Abstract

http://ssrn.com/abstract=2357505
 


 



Insolvent Professional Sports Teams: A Historical Case Study


Nathaniel Grow


University of Georgia - Department of Insurance, Legal Studies, Real Estate

November 20, 2013

Lewis & Clark Law Review, Forthcoming

Abstract:     
The U.S. professional sports industry has recently witnessed a series of high-profile bankruptcy proceedings involving teams from both Major League Baseball ("MLB") and the National Hockey League ("NHL"). In some cases — most notably those involving MLB’s Los Angeles Dodgers and the NHL’s Phoenix Coyotes — these proceedings raised difficult issues regarding the proper balance for bankruptcy courts to strike between the authority of a professional sports league to control the disposition of its financially struggling franchise’s assets and the rights of the debtor team to maximize the value of its property. However, these cases did not mark the first time that a court was called upon to balance the interests of a professional sports league and an insolvent team.

Building off of related research documenting the history of the 1922 Supreme Court case of Federal Baseball Club of Baltimore, Inc. v. National League of Professional Baseball Clubs (resulting in the book Baseball on Trial: The Origin of Baseball's Antitrust Exemption, Forthcoming 2014, University of Illinois Press), this article documents the history of two long forgotten disputes in 1915 for the control of a pair of insolvent franchises in the Federal League of Professional Base Ball Clubs (specifically, the Kansas City Packers and the Indianapolis Hoosiers). Drawing upon original court records and contemporaneous newspaper accounts, the article contends that despite the passage of time — and the different factual and procedural postures of the respective cases — courts both then and now have adopted similar approaches to managing litigation between professional sports leagues and their insolvent franchises. Moreover, the article discusses how the history of these 1915 disputes helps explain why U.S. professional sports leagues have traditionally disfavored public franchise ownership.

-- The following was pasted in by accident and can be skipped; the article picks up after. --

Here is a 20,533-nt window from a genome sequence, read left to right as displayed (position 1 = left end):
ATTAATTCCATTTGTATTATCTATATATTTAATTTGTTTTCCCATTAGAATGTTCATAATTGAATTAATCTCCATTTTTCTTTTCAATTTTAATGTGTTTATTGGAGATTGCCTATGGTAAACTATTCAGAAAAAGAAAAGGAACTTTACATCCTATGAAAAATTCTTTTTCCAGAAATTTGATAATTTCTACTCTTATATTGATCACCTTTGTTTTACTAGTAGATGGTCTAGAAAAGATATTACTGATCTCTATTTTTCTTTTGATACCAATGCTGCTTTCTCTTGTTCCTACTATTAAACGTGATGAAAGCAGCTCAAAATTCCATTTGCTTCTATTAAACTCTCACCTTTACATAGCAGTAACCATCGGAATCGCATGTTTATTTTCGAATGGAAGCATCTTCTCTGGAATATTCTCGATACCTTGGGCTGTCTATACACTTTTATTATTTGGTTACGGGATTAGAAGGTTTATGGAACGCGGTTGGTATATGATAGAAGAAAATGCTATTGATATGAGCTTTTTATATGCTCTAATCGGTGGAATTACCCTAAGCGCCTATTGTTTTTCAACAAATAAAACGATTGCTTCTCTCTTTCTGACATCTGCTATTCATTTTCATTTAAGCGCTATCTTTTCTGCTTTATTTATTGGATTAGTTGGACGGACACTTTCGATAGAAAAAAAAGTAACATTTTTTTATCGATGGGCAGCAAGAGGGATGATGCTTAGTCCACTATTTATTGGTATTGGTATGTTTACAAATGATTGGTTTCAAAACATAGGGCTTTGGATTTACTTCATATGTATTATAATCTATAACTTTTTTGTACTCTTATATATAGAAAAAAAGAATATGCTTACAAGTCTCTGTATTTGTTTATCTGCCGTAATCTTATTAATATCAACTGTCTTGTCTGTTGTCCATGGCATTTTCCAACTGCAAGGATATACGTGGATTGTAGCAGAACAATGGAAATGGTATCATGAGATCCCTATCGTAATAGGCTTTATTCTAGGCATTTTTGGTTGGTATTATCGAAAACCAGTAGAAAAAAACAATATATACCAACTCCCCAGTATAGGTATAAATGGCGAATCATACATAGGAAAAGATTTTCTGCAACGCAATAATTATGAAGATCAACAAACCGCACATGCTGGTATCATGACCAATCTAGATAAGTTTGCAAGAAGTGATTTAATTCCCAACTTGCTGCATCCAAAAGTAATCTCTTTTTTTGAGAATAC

Number of Pages in PDF File: 42

Keywords: MLB, NHL, NFL, NBA, Major League Baseball, National Hockey League, bankruptcy, insolvency, insolvent team, bankrupt team, Federal League, Phoenix Coyotes, Chicago Cubs, Texas Rangers, Los Angeles Dodgers, Dallas Stars, Kansas City Packers, Indianapolis Hoosiers, Landis, antitrust, Federal Baseball

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Date posted: November 21, 2013  

Suggested Citation

Grow, Nathaniel, Insolvent Professional Sports Teams: A Historical Case Study (November 20, 2013). Lewis & Clark Law Review, Forthcoming. Available at SSRN: http://ssrn.com/abstract=2357505

Contact Information

Nathaniel Grow (Contact Author)
University of Georgia - Department of Insurance, Legal Studies, Real Estate ( email )
Athens, GA 30602-6254
United States
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